The International Bar Association echoed this sentiment in 2018:14

"Whistleblower legal frameworks should not be sector-specific (subject to some qualifications) and should apply to public, private and not-for-profit sectors."

The Greens/European Free Alliance (EFA) group in the European Parliament had such a horizontal approach in mind when it put forward its draft directive in 2016, with Arts. 151 and 153(2)(b) TFEU as legal bases.15 These legal bases concern working conditions and the health and security of workers, respectively. In October 2017, the European Parliament also adopted a resolution calling for a proposal from the European Commission for a horizontal (trans-sectoral) directive providing for whistleblower protection.16

However, as will be discussed in the next section, the European Commission subsequently opted for the continuation of pre-existing sectoral approaches at the EU level.

III.  Sectoral Approaches Favoured by the European Commission

The EU approach to whistleblowing, as applicable in the Member States, has hitherto been one tailored to specific sectors and issues in order to include investment products,17 insurance distribution,18 securities,19 statutory audits,20 market abuse,21 money laundering,22 credit institutions,23 and trade secrets24. Provisions on whistleblowing vary in accordance with the sector: they are comprehensive in market abuse legislation, whilst whistleblowing is mentioned only briefly in the directive on trade secrets, as an exception to the general rule on secrecy.25 The limited protection that whistleblowers enjoy at present in EU law therefore depends on the Single Market sectors in which the whistleblower seeks to act.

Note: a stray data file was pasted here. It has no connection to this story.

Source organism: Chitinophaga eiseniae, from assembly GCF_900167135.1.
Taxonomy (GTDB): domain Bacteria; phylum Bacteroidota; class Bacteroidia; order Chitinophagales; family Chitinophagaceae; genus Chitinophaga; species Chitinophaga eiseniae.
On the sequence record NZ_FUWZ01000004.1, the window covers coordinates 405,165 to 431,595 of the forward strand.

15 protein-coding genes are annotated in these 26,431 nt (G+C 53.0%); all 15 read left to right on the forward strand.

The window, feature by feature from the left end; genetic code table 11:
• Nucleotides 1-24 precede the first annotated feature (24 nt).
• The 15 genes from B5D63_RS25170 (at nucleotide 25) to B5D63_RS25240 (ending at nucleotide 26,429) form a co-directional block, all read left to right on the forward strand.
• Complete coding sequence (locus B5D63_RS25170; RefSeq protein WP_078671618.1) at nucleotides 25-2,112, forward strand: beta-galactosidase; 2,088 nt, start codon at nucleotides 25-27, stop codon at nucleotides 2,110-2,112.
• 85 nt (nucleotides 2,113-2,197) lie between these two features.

With its proposed directive of April 2018,26 the Commission continues a sectoral approach covering various aspects of the Single Market and, for the first time, the protection of the financial interests of the EU (“PIF”). The legal bases put forward are Arts. 16, 33, 43, 50, 53(1), 62, 91, 100, 103, 109, 114, 168, 192, 207 TFEU27 for the Single Market and Art. 325(4) TFEU for “PIF”. The Single Market areas covered are:

(i) public procurement;

(ii) financial services, prevention of money laundering and terrorist financing;

(iii) product safety;

(iv) transport safety;

(v) protection of the environment;

(vi) nuclear safety;

(vii) food and feed safety, animal health and welfare;

(viii) public health;

(ix) consumer protection; and

(x) protection of privacy and personal data and security of network and information systems.